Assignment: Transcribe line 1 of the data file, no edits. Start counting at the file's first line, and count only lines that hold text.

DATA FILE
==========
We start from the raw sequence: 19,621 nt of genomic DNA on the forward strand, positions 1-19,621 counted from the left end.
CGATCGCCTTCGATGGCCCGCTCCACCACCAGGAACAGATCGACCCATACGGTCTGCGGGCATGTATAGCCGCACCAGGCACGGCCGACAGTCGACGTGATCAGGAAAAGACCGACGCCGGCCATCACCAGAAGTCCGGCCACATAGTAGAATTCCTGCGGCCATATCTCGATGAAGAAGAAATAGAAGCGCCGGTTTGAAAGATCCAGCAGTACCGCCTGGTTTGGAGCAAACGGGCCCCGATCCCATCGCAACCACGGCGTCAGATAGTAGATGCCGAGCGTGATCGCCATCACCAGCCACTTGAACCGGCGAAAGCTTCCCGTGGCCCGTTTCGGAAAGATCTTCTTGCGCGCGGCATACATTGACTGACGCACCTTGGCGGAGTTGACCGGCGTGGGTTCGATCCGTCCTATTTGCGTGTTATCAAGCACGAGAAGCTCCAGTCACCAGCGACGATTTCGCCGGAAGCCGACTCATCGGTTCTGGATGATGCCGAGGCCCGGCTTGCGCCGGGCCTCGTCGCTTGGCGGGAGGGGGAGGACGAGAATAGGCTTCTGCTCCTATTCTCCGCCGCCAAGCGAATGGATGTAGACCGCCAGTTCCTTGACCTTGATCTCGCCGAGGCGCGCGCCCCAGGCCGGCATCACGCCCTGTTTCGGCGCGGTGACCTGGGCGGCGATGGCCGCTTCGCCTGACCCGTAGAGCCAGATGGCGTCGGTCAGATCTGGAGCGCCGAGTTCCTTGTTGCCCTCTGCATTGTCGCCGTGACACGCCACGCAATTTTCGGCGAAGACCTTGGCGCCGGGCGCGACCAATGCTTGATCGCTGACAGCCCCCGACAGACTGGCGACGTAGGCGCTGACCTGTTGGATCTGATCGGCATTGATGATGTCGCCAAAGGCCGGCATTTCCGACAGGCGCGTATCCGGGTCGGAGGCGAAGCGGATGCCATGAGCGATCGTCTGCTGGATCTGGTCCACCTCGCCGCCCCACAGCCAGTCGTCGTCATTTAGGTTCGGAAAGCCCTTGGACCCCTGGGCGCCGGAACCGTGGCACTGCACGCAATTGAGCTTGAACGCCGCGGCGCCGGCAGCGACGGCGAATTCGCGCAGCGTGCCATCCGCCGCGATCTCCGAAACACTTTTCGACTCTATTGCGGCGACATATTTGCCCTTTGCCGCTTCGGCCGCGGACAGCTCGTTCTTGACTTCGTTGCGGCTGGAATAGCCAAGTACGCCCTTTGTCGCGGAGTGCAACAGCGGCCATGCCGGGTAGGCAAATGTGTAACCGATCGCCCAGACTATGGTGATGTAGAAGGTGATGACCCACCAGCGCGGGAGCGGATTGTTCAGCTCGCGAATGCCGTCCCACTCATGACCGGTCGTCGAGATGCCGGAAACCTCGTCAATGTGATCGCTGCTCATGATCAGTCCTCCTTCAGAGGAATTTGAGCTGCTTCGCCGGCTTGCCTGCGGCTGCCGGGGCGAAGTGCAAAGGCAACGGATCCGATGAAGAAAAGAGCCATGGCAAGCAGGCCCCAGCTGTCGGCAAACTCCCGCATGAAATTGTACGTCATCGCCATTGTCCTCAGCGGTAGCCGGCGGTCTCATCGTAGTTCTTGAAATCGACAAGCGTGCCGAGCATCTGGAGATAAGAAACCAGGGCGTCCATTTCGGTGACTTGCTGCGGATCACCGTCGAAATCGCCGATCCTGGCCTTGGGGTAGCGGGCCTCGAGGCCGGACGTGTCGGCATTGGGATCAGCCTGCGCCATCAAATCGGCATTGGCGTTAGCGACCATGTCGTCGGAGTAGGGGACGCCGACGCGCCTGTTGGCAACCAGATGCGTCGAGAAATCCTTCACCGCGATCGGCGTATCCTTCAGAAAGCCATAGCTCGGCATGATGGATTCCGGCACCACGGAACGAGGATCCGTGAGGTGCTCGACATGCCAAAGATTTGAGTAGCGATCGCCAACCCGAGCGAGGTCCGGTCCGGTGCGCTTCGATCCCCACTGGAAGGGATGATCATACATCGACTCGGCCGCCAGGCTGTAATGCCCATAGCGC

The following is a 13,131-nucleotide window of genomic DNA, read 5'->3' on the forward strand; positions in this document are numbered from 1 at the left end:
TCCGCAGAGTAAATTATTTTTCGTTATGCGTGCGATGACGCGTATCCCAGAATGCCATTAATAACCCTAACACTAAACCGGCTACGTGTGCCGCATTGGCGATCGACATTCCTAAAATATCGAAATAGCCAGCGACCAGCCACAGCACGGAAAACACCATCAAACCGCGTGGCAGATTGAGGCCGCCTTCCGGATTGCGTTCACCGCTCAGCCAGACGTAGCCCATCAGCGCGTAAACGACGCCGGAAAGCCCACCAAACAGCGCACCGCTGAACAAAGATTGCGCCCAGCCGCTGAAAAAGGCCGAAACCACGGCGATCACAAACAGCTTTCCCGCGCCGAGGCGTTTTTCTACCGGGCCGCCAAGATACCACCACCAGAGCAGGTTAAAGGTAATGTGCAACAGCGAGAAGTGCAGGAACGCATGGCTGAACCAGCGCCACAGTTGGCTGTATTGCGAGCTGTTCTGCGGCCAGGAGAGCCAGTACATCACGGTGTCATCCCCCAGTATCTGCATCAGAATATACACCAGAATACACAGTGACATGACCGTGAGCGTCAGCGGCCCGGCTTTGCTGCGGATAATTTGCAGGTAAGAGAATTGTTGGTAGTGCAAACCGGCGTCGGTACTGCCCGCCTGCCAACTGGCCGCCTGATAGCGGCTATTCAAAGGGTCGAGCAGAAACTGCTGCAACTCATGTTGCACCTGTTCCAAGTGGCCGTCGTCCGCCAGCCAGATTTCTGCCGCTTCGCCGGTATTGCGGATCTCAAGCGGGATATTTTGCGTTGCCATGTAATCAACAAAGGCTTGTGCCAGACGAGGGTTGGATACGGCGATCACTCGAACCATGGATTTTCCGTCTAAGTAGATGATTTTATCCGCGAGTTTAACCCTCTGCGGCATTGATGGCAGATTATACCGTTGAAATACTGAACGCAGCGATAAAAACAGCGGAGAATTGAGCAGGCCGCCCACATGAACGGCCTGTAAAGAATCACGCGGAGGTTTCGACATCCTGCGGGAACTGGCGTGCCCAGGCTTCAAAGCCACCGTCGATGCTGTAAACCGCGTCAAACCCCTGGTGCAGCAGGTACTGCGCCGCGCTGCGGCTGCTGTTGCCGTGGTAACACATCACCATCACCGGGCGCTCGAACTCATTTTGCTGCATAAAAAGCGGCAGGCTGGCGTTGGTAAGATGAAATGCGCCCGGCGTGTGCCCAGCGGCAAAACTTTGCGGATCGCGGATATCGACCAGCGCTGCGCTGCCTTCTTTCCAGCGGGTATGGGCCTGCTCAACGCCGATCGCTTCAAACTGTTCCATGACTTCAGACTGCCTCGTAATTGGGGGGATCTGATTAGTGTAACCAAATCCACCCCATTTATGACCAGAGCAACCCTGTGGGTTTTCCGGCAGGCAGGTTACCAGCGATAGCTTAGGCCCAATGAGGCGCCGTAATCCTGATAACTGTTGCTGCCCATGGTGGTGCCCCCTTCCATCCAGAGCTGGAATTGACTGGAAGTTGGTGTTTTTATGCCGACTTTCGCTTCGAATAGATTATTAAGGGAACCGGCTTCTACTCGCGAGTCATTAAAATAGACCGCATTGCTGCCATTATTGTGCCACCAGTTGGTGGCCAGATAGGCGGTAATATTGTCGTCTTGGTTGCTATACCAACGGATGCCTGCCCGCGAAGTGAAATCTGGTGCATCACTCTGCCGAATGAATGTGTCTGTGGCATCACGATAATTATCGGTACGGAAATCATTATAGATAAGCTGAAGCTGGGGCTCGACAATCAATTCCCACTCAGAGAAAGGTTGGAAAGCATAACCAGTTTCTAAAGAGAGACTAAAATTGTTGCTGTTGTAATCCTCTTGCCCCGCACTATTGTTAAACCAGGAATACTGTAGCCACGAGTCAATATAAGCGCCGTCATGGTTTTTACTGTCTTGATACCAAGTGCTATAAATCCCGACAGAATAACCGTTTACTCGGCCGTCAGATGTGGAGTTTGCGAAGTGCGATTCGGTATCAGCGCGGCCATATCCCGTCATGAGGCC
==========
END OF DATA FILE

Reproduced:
We start from the raw sequence: 19,621 nt of genomic DNA on the forward strand, positions 1-19,621 counted from the left end.